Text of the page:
Whārangi 1: Biography
Chaffey, Annie Selina
Chaffey, Henry Fox
Farm labourer, carting contractor, prospector, recluse
I tuhia tēnei haurongo e Carol Markwell, ā, i tāngia tuatahitia 1998.
Annie and Henry Chaffey were voluntary exiles from ordinary New Zealand society. They became legendary figures to the trampers, geologists, packmen, hunters and miners who encountered them in the mountains of north-west Nelson.
Henry Fox Chaffey was born at Keinton Mandeville in Somerset, England, on 18 August 1868. He was the son of Ellen Ann Fox and her husband, Ebenezer Chaffey, a farmer and supplier of cheese. The family had prospered, and their home, Combe Hill House, was substantial. Nothing is known of Henry's schooling. He is thought to have come to New Zealand as a farm cadet at age 17, and to have done shearing and general farm work until he had sufficient capital to become a contractor-carter hauling woolbales and grain throughout South Canterbury. He had a fleet of several trucks, a traction engine, and by around 1906, a threshing mill at Timaru.
Annie Selina (Selena) Best was born on 5 July 1877 in Timaru, the daughter of Elizabeth Read and her husband, Edwin Best, a tailor. Annie attended Timaru Main School, then helped at home until her marriage at Timaru to a cook and butcher, Peter Valentine Fox, on 2 August 1896. Two sons were born of this union, but the marriage was violent and unhappy and Annie was often left without money. Henry Chaffey had an equally disastrous first marriage. He married Laura Mary Adcock in Wellington on 11 March 1903; the couple had no children, separated after just over a year and were divorced on 7 March 1908.
This was also the year Henry first travelled to the mountains of remote north-west Nelson and began searching for minerals. He decided to live there permanently, and in 1913 Annie joined him, leaving her two teenaged sons behind. They initially lived in a bush hut near the Arthur Stream and later at a small and unpainted malthoid-roofed cottage in the Cobb region behind Upper Takaka. Almost certainly Annie and Henry were in retreat from her first husband, but he did not pursue them. Twenty years later, on 5 April 1932, after Peter Fox's death, Annie and Henry were finally able to marry. Though neither professed any particular religious faith, an Anglican and a Presbyterian minister rode in to conduct the firelit wedding ceremony. It was followed by a meal of roast goat, potato and bread, and toasts of whisky and water.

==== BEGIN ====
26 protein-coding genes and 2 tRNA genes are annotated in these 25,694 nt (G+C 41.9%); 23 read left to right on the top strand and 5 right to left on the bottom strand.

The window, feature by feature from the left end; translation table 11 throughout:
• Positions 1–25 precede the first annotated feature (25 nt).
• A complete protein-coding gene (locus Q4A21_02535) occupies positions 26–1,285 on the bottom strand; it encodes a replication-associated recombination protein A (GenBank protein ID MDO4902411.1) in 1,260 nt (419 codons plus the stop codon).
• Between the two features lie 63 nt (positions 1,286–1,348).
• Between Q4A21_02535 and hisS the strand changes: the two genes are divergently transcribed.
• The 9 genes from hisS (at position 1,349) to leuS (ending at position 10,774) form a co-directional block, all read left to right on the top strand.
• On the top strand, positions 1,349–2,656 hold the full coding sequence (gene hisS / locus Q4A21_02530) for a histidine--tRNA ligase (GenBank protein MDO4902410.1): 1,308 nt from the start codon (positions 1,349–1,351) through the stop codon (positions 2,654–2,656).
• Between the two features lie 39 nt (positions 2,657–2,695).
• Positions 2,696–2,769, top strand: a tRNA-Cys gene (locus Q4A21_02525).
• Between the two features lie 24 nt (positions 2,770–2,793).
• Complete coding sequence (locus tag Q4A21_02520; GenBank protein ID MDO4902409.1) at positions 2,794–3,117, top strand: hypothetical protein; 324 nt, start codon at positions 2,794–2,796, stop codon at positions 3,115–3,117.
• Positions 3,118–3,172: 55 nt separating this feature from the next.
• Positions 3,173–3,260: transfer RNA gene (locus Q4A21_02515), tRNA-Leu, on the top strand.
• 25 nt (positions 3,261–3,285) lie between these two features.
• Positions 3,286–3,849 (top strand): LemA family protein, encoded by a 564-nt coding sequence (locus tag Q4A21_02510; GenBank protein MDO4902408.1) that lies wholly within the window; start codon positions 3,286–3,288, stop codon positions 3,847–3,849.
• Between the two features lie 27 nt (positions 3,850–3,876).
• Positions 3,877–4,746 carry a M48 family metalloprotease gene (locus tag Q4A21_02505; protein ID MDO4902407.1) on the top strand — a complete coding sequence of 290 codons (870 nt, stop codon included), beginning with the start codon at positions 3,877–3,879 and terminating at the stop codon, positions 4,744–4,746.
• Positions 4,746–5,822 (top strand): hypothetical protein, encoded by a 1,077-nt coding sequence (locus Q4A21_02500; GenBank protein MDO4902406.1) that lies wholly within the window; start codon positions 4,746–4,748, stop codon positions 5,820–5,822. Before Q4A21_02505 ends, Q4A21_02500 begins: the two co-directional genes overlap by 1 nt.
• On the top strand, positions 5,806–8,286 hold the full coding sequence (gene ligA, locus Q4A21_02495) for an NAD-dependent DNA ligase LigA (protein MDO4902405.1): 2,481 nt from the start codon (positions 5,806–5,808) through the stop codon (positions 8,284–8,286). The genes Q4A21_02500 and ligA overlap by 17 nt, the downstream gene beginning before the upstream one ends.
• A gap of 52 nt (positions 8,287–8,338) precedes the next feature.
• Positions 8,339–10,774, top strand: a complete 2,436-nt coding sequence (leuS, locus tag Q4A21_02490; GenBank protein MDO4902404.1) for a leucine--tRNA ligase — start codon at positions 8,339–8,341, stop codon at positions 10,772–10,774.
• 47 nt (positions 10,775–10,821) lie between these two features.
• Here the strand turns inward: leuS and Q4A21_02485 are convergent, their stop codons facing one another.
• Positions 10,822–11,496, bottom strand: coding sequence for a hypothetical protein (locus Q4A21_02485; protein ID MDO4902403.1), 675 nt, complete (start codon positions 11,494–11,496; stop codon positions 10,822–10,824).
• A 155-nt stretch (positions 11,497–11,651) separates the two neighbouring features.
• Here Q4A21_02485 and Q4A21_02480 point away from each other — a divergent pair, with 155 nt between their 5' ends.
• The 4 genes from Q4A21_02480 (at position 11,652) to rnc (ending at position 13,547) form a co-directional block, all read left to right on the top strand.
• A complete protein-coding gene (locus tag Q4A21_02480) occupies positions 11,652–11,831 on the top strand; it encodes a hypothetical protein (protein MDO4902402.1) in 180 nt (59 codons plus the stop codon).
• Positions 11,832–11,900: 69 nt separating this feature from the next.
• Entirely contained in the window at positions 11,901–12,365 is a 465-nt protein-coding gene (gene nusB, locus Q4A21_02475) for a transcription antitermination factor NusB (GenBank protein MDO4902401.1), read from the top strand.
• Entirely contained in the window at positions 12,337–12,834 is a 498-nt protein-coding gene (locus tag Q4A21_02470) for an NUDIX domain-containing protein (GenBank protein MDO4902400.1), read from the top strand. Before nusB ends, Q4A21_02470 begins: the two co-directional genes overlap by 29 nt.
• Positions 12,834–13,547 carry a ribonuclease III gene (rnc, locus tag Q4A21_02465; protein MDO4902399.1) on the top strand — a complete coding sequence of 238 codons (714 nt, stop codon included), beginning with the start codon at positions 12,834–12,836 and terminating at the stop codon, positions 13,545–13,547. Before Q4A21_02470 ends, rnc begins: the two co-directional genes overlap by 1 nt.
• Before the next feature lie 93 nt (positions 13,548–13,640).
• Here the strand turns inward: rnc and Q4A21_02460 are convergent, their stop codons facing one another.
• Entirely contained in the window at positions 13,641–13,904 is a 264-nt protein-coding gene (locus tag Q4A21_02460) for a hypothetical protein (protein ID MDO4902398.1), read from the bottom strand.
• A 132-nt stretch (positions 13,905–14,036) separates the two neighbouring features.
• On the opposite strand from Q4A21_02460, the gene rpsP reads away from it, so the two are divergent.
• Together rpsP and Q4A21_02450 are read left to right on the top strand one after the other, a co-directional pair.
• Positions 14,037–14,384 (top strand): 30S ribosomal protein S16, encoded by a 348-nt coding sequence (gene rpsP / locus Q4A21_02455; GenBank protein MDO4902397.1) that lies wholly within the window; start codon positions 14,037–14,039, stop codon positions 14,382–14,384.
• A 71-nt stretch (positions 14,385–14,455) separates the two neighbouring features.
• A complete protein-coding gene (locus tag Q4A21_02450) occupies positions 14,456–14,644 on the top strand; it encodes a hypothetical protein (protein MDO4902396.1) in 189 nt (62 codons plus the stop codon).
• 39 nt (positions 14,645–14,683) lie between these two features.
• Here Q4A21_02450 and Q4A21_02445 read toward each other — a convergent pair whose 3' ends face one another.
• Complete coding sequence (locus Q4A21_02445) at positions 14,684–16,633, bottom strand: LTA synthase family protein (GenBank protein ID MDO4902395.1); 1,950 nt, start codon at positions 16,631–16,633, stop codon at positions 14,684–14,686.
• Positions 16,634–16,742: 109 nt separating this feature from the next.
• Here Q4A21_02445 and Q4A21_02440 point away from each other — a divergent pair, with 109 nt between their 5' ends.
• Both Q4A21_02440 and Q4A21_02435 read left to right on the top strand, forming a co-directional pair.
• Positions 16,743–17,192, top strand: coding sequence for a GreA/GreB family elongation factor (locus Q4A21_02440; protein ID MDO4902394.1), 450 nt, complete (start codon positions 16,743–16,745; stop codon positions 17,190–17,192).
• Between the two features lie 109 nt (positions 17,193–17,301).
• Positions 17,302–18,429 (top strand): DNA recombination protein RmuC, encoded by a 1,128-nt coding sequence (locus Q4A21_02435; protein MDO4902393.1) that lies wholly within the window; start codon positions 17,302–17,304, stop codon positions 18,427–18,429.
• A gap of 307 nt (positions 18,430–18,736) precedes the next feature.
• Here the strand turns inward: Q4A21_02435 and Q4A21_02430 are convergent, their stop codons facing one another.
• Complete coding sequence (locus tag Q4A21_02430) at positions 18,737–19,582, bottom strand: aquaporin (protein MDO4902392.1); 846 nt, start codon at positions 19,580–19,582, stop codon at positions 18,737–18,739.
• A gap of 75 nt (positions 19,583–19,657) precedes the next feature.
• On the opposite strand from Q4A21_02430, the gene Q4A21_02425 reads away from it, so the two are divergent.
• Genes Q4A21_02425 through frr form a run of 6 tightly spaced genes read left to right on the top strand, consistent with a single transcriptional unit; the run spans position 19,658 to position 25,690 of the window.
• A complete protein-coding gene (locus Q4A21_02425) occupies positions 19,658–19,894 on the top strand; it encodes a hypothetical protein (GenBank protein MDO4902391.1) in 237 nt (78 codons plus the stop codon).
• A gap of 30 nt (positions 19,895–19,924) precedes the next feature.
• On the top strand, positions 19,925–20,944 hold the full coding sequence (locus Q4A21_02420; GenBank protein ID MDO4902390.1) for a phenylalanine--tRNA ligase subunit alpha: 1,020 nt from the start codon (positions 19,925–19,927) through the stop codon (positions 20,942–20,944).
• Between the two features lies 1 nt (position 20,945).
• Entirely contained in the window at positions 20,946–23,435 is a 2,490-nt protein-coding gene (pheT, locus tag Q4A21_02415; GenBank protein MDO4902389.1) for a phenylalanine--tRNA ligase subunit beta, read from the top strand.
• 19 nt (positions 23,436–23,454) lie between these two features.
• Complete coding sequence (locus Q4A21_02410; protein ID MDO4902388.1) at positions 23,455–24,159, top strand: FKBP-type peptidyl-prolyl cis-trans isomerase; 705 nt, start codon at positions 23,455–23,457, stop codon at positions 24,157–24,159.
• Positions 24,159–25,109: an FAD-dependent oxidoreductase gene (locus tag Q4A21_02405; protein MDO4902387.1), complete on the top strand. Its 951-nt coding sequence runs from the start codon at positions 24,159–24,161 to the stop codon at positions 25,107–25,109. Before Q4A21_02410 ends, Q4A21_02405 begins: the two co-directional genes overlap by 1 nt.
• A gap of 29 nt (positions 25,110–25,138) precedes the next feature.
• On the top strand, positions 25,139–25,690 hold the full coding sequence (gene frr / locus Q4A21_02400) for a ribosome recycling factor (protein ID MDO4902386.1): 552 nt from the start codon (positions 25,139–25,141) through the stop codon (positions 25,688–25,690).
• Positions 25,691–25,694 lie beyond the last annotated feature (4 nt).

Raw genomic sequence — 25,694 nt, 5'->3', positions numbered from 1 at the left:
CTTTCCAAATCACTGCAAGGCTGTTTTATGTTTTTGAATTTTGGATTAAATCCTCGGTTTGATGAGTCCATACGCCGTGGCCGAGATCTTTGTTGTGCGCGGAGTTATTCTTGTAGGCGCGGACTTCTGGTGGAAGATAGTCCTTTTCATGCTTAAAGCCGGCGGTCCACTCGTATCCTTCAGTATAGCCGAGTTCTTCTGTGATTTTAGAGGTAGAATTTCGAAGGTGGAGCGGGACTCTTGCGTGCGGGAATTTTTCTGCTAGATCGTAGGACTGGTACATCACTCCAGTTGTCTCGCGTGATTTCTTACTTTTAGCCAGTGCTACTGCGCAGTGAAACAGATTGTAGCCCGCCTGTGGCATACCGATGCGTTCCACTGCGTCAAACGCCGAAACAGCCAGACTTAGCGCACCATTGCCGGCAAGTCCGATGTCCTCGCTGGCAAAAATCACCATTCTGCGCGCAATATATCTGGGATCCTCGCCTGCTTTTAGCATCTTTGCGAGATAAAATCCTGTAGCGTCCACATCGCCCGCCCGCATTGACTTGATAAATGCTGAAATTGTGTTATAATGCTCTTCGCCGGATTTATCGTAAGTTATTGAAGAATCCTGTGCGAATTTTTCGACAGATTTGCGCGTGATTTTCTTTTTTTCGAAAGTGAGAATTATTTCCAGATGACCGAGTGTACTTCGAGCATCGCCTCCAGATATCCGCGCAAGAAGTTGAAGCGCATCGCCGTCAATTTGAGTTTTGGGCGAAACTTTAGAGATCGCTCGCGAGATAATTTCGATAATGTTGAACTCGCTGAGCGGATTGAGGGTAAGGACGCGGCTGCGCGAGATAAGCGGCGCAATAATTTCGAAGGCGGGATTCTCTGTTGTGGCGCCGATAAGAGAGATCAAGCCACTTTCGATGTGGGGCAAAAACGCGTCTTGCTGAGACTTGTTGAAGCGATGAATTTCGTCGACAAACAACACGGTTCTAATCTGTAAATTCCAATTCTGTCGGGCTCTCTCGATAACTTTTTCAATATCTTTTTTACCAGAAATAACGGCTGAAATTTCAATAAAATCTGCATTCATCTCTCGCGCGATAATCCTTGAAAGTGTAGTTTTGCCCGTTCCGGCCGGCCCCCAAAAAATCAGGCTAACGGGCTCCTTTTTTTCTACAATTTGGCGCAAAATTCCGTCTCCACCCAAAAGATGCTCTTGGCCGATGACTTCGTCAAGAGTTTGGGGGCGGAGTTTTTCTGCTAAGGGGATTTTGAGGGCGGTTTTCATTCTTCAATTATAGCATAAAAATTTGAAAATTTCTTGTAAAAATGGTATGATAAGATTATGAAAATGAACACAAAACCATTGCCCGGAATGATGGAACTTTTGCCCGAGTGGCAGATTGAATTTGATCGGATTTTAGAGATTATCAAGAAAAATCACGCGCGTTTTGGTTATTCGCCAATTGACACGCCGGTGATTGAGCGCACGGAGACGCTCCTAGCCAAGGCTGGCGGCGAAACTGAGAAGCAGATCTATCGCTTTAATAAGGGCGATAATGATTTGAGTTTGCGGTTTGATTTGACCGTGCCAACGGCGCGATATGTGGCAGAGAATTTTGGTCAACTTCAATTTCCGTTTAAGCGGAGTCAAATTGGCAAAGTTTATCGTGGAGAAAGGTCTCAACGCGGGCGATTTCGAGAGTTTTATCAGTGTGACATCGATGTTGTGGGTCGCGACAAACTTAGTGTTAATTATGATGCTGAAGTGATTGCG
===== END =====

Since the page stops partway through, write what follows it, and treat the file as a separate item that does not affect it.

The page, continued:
At Asbestos Cottage the couple lived a ruggedly self-sufficient and interdependent life. Annie, steadfast in her regard for Henry, cooked with billies and a camp oven over an open fire, cured goat and deer skins for rugs, lined the walls with pictures cut from magazines, and worked to keep the cottage spotlessly clean. Dressed always in the long Edwardian-style clothing she had taken into seclusion with her, and wearing a feather boa and brooch and hat for best, she was tall, proud, stoic and reserved, but nevertheless could be kindly and hospitable – like 'an old lady who had stepped out of a storybook'.
Henry was an optimistic and tireless advocate for the development of the region's asbestos deposits. He prospected over large areas, mined and cleaned asbestos, and in later years acted as caretaker for the nearby asbestos quarry. Neat, bony and laconic, he was a careful observer, especially of the natural world. For 28 years, from 1923, he kept meticulous rainfall records and also measured Cobb River levels. These records were later to prove invaluable to the planners and developers of the big Cobb hydroelectric power scheme, and a plaque at the Cobb hydro station records their appreciation of his work. He corresponded widely, gardened extensively, made home brew and was a prodigious whisky drinker. A renowned packman, he was wiry but strong, and even in old age regularly walked the miles to Motueka or Upper Takaka, carrying in on his back extremely heavy loads of food and other necessities. While Henry was away prospecting or packing in supplies, Annie remained at the cottage alone and left it only once, reluctantly, for treatment at Nelson Hospital. Hers was the greater isolation.
Henry Chaffey died in the mountains on 19 August 1951 at 83 years of age. Annie, bereft and unable to remain at Asbestos Cottage, was taken to relatives at Timaru, but was deeply unhappy and could not settle. She ended her own life in Timaru on 14 July 1953, and was buried there two days later.
Annie and Henry Chaffey were a unique and colourful couple who lived a pioneer existence as rugged and isolated as the mountains that surrounded them. Their home, Asbestos Cottage, is now preserved and maintained as a tribute to their life there.